Al-Mutanabbi Street, Baghdad
On the seventh anniversary of the car bomb that killed more than 60 people, wounded over 100 and destroyed around 50 bookshops in Baghdad's famous Al-Mutanabbi Street, people crowded into the meeting room of the Arab British Centre in central London yesterday to commemorate the 5 March 2007 attack.
The attack on Al-Mutanabbi Street was seen as an onslaught on the heart and soul of Baghdad’s cultural and intellectual community. The winding street - named after the great 10th century classical Arab poet Abu at-Tayyib Ahmad ibn al-Husayn al-Mutanabbi - is filled with bookshops and outdoor stalls and has for centuries been a meeting place for poets, political dissidents and literary aficionados.
(L to R) Barbara Schwepcke, Margaret Obank, Ghassan Fergiani
The audience heard from a panel of four London-based publishers and booksellers - Brian Whitaker, Margaret Obank, Barbara Schwepcke and Ghassan Fergiani - who discussed the wider relevance and symbolism of Al-Mutanabbi Street, and issues of freedom of expression and safeguarding literary heritage.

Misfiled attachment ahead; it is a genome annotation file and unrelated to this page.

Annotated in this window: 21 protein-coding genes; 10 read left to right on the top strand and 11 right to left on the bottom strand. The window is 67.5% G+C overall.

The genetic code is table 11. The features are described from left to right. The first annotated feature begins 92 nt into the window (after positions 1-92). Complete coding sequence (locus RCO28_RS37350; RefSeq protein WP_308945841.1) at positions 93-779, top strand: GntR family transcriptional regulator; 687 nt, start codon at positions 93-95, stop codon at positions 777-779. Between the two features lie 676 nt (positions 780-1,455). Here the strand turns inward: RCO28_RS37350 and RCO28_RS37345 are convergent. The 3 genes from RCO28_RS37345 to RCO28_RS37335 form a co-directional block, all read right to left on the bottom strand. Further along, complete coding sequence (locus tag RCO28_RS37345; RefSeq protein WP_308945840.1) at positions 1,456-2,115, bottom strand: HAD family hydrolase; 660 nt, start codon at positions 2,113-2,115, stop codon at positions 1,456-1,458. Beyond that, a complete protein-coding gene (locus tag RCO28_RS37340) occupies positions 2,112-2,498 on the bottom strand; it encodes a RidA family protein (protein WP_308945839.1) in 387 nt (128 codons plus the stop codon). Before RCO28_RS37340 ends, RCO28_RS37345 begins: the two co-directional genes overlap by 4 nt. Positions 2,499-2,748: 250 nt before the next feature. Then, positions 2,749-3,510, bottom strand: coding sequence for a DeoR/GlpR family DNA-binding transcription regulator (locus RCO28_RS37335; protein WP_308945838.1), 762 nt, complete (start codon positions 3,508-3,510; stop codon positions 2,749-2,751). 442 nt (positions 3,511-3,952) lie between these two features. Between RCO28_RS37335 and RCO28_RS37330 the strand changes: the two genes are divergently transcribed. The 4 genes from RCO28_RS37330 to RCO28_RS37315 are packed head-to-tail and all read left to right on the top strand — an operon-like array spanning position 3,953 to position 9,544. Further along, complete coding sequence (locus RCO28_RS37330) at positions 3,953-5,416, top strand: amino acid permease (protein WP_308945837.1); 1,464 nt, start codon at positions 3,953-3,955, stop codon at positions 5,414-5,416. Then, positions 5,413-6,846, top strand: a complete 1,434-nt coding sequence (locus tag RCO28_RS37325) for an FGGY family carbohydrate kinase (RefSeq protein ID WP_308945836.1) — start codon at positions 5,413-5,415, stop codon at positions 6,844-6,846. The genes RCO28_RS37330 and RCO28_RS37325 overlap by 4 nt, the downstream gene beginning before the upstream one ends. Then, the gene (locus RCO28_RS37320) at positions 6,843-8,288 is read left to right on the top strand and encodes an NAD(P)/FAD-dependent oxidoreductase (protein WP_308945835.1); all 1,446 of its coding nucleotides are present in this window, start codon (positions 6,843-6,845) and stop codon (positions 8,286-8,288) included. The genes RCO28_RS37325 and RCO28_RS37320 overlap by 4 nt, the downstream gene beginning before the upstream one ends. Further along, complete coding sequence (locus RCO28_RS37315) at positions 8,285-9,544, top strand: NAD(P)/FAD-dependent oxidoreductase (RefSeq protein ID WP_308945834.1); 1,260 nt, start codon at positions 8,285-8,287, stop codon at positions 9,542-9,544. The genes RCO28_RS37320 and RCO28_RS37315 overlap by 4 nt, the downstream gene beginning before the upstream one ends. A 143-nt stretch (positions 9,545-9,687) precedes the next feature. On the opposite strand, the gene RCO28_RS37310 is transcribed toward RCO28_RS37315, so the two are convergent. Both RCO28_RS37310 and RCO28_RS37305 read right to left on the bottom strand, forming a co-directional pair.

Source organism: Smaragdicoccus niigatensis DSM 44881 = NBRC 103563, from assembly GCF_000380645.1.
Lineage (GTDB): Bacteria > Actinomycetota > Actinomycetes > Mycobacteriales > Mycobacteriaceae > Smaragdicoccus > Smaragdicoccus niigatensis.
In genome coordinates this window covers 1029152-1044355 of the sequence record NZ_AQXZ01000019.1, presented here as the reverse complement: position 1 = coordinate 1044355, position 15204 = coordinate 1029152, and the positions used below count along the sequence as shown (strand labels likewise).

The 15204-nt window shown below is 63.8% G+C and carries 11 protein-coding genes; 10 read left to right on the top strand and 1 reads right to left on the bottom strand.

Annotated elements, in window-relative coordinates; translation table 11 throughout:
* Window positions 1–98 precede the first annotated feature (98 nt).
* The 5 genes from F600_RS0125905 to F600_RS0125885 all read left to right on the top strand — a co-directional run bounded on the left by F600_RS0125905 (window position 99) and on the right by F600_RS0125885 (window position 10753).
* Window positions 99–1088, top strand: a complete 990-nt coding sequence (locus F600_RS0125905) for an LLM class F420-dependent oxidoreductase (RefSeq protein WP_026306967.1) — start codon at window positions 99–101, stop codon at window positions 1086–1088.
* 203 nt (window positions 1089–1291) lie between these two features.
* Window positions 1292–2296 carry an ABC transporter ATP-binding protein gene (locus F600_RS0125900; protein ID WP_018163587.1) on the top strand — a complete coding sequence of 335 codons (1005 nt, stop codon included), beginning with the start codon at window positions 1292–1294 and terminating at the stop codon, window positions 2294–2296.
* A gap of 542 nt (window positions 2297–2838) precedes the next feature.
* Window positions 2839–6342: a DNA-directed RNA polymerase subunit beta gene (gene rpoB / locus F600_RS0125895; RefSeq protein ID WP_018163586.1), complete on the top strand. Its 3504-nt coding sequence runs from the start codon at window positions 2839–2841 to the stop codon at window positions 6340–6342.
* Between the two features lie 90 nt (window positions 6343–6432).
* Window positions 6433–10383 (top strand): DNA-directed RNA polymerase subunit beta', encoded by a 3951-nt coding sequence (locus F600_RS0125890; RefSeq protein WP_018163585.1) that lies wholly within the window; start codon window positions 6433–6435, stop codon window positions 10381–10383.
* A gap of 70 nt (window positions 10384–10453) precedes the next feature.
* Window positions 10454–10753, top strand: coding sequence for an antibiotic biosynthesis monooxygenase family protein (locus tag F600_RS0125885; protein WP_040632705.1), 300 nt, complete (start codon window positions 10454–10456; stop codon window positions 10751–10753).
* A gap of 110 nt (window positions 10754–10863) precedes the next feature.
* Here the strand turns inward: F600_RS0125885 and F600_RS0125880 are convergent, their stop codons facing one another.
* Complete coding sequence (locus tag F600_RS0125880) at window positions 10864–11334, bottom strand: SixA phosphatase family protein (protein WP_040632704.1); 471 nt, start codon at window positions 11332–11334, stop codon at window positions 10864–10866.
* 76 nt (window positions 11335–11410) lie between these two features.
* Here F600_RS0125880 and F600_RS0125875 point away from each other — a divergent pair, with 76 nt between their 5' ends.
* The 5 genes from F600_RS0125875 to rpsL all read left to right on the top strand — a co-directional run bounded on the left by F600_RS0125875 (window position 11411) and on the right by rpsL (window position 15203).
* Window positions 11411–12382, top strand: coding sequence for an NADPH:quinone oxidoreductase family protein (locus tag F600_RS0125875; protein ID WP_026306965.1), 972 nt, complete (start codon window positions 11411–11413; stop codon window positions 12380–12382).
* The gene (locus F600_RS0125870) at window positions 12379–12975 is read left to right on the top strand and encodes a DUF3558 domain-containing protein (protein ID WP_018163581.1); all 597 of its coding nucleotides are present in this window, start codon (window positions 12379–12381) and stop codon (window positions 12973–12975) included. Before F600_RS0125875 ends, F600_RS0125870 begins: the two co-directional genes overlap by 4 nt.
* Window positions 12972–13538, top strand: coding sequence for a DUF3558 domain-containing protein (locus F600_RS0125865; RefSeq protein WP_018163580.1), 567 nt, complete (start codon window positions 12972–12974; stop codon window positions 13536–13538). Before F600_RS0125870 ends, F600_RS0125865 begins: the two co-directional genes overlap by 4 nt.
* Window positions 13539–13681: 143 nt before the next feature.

Two young actors, Syrian Ammar Haj Ahmad and Iraqi Dina Mousawi, give beautiful readings, in the Arabic original and in English translation respectively, of poems by the great Iraqi poet Saadi Youssef. The poems appear in the anthology Al-Mutanabbi Street Starts Here, edited by Beau Beausoleil and Deema Shehabi and published by PM Press. The poems included "Night in Hamadan", "April Stork" and "Solos on the Oud", all translated by the Libyan poet, scholar and translator Khaled Mattawa. Copies of Al-Mutanabbi Street Starts Here were on sale at the event, and audience members were also able to pick up free copies of Banipal 37, which showcases Iraqi authors. Images of Al-Mutanabbi Street were projected onto the wall behind the panel throughout the event.
The event, Seven Years On: Preserving Literary Heritage, was jointly hosted by Banipal Magazine and the Arab British Centre. It was one of tens of events held around the world on 5 March this year and in previous years following San Francisco poet and bookseller Beau Beausoleil's founding of the coalition Al-Mutanabbi Street Starts Here, to speak out against the destruction of books and writing and people that day. The afternoon event at the Arab British Centre was followed by an Al-Mutanabbi Street Starts Here evening of poetry, film, drama and photography at UCL Archaeology Lecture Theatre, presented by Iraqi playwright, writer and scientist Hassan Abdulrazzak and Dr Alan Ingram.